Does India need its own vernacular internet?
India has 22 official languages, excluding English, each of which has millions of speakers.
88 percent of Indians can’t speak English (let alone read it), yet when you look at the languages on the internet in India, it’s only in English.
Hindi is used by less than 0.05 percent of websites on the internet, Bengali less than 0.018 percent, Tamil less than 0.007 percent, and so on. I hope you get the drift.
I have thrown a lot of numbers up till now, but the ultimate point is this:
99.9 percent of the internet is in languages 90 percent of Indians don’t understand. Is it possible to make a “Digital India” without changing the language of the internet?
Far from infinite, the internet seems to be only as big as the languages you speak. For a non-English Bengali, it is just a few government sites, news sites, apps, and movies on Youtube. However, a couple of new generation startups have started their local language versions.
I tried living in this pond for the last week and the experience has been highly frustrating. I changed my Android system setting to Hindi (as that’s the only other language I know), changed my Keyboard to Google Indic Keyboard, and tried avoiding all English content that was thrown at me.
Here are a few things I realized in this eye-opening exercise:
- No SwiftKey for Hindi. This is the first thing I realized. (I also realized how much I’ve taken SwiftKey for granted in my life.)
- Content creation in English is indeed 90 percent faster than in Hindi.
- There’s no camera app for Hindi. I can’t use the filters and lenses on Instagram or Snapchat without bumping into English roadblocks
- A lot of apps that I took for granted don’t exist for vernacular users. Zomato and Swiggy don’t exist in this small pond.
- I can do google searches, but the results in Hindi are very limited, and no meaningful information comes out of them.
Let us now look at some of the most in-demand digital categories and how vernacular is faring in our most popular startups’ priorities.
Snapdeal is the only ecommerce company that offers their platform in multiple languages. Earlier this year, they launched their multi-lingual mobile web interface in 12 languages. However, their mobile app and desktop website are still only in English.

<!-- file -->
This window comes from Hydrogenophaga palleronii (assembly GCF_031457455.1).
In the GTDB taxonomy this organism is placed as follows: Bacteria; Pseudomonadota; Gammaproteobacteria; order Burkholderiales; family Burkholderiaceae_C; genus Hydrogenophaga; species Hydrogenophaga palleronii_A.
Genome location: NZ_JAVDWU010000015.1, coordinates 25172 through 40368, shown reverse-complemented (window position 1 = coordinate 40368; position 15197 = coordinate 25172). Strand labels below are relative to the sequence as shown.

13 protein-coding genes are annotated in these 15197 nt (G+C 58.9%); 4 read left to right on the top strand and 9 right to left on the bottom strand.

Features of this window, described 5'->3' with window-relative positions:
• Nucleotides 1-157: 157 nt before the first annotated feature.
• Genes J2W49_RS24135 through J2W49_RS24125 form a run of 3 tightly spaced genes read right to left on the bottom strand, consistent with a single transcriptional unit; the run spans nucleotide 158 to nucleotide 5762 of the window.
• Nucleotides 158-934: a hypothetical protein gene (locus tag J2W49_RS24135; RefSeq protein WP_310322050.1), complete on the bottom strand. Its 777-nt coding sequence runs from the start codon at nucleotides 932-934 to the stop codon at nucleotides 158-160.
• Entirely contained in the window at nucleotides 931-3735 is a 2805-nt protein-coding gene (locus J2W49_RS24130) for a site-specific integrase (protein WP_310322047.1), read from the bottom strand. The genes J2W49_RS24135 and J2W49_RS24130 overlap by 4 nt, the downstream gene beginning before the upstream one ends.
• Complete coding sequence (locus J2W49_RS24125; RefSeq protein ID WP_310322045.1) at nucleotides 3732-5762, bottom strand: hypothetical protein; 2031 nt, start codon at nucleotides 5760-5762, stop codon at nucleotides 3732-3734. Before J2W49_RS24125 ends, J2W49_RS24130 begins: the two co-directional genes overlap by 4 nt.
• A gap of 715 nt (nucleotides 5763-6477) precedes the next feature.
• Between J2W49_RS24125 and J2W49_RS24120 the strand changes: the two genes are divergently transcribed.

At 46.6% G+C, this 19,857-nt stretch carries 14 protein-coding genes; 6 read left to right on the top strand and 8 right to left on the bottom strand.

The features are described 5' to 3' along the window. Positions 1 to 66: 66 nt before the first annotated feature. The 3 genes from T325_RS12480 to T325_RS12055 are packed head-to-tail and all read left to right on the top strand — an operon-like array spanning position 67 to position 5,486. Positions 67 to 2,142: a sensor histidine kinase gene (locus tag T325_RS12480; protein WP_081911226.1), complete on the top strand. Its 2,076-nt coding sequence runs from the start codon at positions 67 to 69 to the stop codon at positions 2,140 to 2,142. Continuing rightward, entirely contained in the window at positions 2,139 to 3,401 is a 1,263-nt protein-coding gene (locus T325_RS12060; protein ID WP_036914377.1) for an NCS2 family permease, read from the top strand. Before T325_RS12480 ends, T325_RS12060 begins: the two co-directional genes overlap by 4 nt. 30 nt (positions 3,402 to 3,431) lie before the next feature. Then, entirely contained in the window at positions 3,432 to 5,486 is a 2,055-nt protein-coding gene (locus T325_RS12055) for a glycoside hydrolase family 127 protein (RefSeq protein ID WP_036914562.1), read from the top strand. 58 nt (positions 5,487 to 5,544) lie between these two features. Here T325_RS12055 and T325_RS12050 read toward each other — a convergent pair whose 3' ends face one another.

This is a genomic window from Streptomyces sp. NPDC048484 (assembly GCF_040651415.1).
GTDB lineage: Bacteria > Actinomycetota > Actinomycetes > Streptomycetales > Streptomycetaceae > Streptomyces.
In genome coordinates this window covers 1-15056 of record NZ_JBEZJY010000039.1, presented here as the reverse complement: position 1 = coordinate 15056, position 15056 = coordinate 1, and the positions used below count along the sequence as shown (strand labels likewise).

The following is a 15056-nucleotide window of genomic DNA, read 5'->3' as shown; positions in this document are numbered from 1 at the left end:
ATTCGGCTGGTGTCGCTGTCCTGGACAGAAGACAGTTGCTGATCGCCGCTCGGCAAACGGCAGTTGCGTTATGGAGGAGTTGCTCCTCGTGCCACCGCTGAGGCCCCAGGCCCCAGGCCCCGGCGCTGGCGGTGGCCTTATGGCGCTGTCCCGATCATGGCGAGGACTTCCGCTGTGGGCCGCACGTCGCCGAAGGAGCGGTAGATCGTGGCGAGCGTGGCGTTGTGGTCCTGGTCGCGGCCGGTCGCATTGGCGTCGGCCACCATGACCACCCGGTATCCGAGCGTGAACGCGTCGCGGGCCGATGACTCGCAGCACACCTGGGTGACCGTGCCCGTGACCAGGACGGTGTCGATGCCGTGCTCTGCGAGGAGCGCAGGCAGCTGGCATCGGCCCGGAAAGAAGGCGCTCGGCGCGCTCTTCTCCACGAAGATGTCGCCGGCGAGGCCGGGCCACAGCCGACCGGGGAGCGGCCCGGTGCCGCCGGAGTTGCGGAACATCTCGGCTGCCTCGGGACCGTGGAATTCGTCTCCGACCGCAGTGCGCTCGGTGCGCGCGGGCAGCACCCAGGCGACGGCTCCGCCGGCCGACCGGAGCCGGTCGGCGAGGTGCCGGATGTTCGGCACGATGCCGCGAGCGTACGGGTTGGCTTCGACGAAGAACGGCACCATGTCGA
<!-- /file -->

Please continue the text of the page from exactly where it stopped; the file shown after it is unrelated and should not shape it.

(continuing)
Neither Flipkart nor Amazon offers multi-lingual support at the moment. Even companies in the long tail of commerce such as Shopclues and Craftsvilla are currently only available in English.
Paytm does allow for multi-lingual support upon changing the language of the phone but only for certain sections of the website.
Travel and transport
In the cab hailing space, while Ola doesn’t support multiple languages, Uber does change its interface based on mobile OS setting (Android in my case).
In the travel space, both Makemytrip and ixigo have their train apps in multiple languages. However, both their main apps are still only in English. I couldn’t find any other travel app which supported any Indian language. Even IRCTC’s official mobile app didn’t. (Their website does support Hindi though.)
Leisure and entertainment
This is a category in which vernacular users do have some relief, not because of any Indian startup, but because of two apps: Whatsapp and Facebook.
Whatsapp is available in about 10 Indian languages; it changes depending on the language of your phone. (It also has a crowdsourcing platform for its language translations.) Facebook, similarly, changes languages depending on your phone and is available in 12 regional languages.
Apart from these two, back home, Bookmyshow offers support for five Indian languages.
This is probably the only category where certain standalone players have made it big (or at least seem to). While Facebook and Whatsapp do tend to provide the daily dose of content, more organized news apps like DailyHunt and UC News are also getting a lot of love from vernacular users (both sites with more than 10 million downloads on PlayStore).
Very recently, InShorts has also started with Hindi news. Most of the offline newspaper companies also have vernacular websites which get millions of hits themselves.
Of all the segments, news seems like the only segment where the needs of vernacular users haven’t been ignored completely — although there’s still a lot to yearn for.
Candy Crush and Subway Surfers seem to have the same addictive effect on vernacular users as on English users. There have also been a few other games made specifically for Indian tastes like variants of Teen Patti and Chhota Bheem but the vernacular aspect is still missing.
While vernacular users still get a steady supply of casual games, there is virtually no serious or strategy-type games in the market for them.
There is a multitude of challenges which this digital language divide possesses; the opinions of Vernacular users are not expressed on the internet. Digital Language Death researcher Andras Kornai claims that 95 percent of all languages in use today will never gain traction online. According to him, it is a real danger that new users, influenced by the volume of content in dominant languages, will abandon their mother tongues online. This seems to be happening to a lot of vernacular users already.